Quorn Plans Global Expansion To Win More Of The $5 Billion Alternative Meat Industry | Plant Based News

Plant based news podcast

Vegan Men: Redefining Masculinity. – Vegan Rugby Pro Anthony Mullally Interview Episode 66

‎The Plant Based News Podcast: Vegan Men: Redefining Masculinity. – Vegan Rugby Pro Anthony Mullally Interview Episode 66 on Apple Podcasts

Americans Urged To Cut Meat Intake To Protect Disadvantaged Workers In New Campaign

Meatpacking labor workers are forced to work long hours in dangerous conditions

Americans Urged To Cut Meat Intake To Protect Disadvantaged Workers In New Campaign | Plant Based News

Consumers turning their back on animal-derived textiles

Consumers turning their back on animal-derived textiles (fashionunited.uk)

Regards Mark

Heavy Metal Icon Rob Zombie Reveals He’s Been Vegan For 9 Years.

vegan heavy metal icon Rob Zombie
The singer-songwriter has been vegan for almost a decade. Credit: Rob Zombie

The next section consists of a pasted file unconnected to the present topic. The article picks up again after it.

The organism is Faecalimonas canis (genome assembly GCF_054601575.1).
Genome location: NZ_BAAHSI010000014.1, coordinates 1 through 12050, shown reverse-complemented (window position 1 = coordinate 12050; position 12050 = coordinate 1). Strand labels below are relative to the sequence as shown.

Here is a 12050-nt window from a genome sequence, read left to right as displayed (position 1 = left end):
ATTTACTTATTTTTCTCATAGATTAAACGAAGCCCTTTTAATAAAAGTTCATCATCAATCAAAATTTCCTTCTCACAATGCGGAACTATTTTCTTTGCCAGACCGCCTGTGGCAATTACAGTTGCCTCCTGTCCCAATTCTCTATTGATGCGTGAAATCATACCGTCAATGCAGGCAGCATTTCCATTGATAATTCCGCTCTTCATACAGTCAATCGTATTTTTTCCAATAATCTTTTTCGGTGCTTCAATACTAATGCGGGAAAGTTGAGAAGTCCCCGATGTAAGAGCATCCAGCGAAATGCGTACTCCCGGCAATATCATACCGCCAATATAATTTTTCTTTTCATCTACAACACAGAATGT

Heavy Metal Icon Rob Zombie Reveals He’s Been Vegan For 9 Years

‘You just realize, oh, this is one giant brainwashed lie we’re fed from the moment we’re born’

Heavy Metal Icon Rob Zombie Reveals He’s Been Vegan For 9 Years | Plant Based News

Heavy metal icon Rob Zombie, real name Robert Bartleh Cummings, has been vegan for nine years.

The star, who is a founding member of the band White Zombie, made the announcement in a recent interview with GQ

Why Rob Zombie went vegan

He told the publication he ditched animal products while at school after watching a film ‘on how brutal’ factory farming is. Several years later he cut out dairy and eggs too – dubbing them ‘disgusting’.

“Once I went vegan, it was, like…now there’s nothing to eat,” Zombie said

“Every day it gets easier, and every day the food gets better. Veggie burgers used to be like tasteless hockey pucks, and now they’re so delicious.”

Vegan meat

Zombie also described faux meats such as the Beyond Burger as ‘transitional’ – stating that he and his wife no longer consumes them. 

“Your tastes change and what you consider healthy changes,” he explained. “But it is a process, and if someone tries to go hardcore instantly they might fail.”

“You just realize, ‘oh’. This is one giant brainwashed lie we’re fed from the moment we’re born.”Rob Zombie, Singer-Songwriter

‘One giant brainwashed lie’

The singer-songwriter then talks about how veganism was prevalent in the punk era due to its link to being anti-establishment.